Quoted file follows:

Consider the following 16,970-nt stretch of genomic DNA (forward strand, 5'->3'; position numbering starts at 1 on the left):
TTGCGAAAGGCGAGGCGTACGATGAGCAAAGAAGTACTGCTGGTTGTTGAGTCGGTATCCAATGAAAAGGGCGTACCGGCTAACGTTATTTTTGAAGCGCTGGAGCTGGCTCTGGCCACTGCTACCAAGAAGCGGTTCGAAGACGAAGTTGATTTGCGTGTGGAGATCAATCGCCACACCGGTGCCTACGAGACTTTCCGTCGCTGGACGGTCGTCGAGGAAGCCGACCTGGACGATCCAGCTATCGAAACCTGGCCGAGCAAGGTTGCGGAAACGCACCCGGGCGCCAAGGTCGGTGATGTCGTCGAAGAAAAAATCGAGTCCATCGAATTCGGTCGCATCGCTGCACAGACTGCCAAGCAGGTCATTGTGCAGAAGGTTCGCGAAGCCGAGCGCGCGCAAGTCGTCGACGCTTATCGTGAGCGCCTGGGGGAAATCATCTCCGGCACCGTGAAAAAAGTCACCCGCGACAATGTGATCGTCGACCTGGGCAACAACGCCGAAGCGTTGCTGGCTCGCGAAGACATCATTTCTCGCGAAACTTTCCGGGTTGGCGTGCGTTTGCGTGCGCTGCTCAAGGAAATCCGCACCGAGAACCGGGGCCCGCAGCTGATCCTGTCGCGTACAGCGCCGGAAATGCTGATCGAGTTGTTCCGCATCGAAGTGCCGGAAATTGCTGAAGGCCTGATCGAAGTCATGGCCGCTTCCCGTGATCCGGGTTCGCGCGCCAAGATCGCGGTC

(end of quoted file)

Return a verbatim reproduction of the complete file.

Consider the following 16,970-nt stretch of genomic DNA (forward strand, 5'->3'; position numbering starts at 1 on the left):
TTGCGAAAGGCGAGGCGTACGATGAGCAAAGAAGTACTGCTGGTTGTTGAGTCGGTATCCAATGAAAAGGGCGTACCGGCTAACGTTATTTTTGAAGCGCTGGAGCTGGCTCTGGCCACTGCTACCAAGAAGCGGTTCGAAGACGAAGTTGATTTGCGTGTGGAGATCAATCGCCACACCGGTGCCTACGAGACTTTCCGTCGCTGGACGGTCGTCGAGGAAGCCGACCTGGACGATCCAGCTATCGAAACCTGGCCGAGCAAGGTTGCGGAAACGCACCCGGGCGCCAAGGTCGGTGATGTCGTCGAAGAAAAAATCGAGTCCATCGAATTCGGTCGCATCGCTGCACAGACTGCCAAGCAGGTCATTGTGCAGAAGGTTCGCGAAGCCGAGCGCGCGCAAGTCGTCGACGCTTATCGTGAGCGCCTGGGGGAAATCATCTCCGGCACCGTGAAAAAAGTCACCCGCGACAATGTGATCGTCGACCTGGGCAACAACGCCGAAGCGTTGCTGGCTCGCGAAGACATCATTTCTCGCGAAACTTTCCGGGTTGGCGTGCGTTTGCGTGCGCTGCTCAAGGAAATCCGCACCGAGAACCGGGGCCCGCAGCTGATCCTGTCGCGTACAGCGCCGGAAATGCTGATCGAGTTGTTCCGCATCGAAGTGCCGGAAATTGCTGAAGGCCTGATCGAAGTCATGGCCGCTTCCCGTGATCCGGGTTCGCGCGCCAAGATCGCGGTC